Professor of Georgetown University William O'Brien wrote about active participation of Palestinian children in the First Intifada: "It appears that a substantial number, if not the majority, of troops of the intifada are young people, including elementary schoolchildren. They are engaged in throwing stones and Molotov cocktails and other forms of violence." (William V. O'Brien, Law and Morality in Israel's War With the PLO' New York: Routledge, 1991)

Since the beginning of the Al-Aqsa Intifada, many human rights and non-governmental organizations have raised concerns over Israel's treatment of Palestinian civilians, and specifically children. Some groups, such as UNICEF, Amnesty International, B'Tselem and others, as well as some notable individuals such as the British writer Derek Summerfield have condemned Israeli practices as violations of international law and human rights conventions, and have called for Israel to meet the obligation of every government and its institutions to protect children from violence in accordance with the Geneva conventions. These condemnations have been dismissed by the Israeli government as unjustified and out of context.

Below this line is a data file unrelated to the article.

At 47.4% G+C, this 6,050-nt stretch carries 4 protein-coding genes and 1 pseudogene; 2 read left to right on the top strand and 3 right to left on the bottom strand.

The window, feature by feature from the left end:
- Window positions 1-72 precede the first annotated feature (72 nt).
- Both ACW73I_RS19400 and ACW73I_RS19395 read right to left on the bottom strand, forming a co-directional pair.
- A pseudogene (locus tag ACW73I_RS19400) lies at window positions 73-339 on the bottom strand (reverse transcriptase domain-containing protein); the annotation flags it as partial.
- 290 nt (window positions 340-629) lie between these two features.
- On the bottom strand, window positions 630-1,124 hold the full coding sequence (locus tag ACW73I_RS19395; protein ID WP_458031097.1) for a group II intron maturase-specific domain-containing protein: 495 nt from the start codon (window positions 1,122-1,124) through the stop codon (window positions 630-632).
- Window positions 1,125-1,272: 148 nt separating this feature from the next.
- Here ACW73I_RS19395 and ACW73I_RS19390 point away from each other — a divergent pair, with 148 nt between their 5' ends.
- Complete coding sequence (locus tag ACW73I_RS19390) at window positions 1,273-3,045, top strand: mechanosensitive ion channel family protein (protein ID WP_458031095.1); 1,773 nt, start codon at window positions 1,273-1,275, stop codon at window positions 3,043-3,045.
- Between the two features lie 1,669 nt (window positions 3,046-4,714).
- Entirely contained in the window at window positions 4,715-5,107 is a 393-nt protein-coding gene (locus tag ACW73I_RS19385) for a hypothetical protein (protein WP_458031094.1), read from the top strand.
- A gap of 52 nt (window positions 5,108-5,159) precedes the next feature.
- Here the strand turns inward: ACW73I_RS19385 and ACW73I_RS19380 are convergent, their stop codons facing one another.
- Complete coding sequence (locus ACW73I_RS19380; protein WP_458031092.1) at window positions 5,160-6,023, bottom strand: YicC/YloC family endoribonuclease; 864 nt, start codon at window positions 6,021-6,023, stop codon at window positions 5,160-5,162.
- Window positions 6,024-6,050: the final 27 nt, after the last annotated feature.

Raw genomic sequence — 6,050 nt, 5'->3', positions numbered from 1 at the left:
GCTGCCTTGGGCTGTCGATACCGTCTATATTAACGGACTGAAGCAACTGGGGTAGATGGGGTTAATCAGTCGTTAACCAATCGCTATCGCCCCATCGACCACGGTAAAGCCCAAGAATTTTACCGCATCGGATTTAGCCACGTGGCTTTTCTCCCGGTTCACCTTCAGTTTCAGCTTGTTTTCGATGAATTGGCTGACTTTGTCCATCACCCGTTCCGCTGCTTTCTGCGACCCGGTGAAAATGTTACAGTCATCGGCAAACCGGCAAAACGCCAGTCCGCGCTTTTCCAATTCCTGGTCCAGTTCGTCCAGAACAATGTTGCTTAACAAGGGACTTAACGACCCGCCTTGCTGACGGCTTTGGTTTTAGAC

Organizations[edit]

In one of its reports, Amnesty International (AI) – a critic of human rights abuses by any group or individual – accused Israeli forces of inadequately investigating hundreds of killings of children by the Israeli army since the beginning of the Al-Aqsa Intifada. It also called for thorough, independent, transparent and impartial investigations by judicial authorities.

Amnesty International claimed that the Israeli government used "excessive, disproportionate and reckless force against unarmed Palestinians and in densely populated residential areas", and that such practices "frequently result in the killing and injuring of unarmed civilians, including children."

Individuals[edit]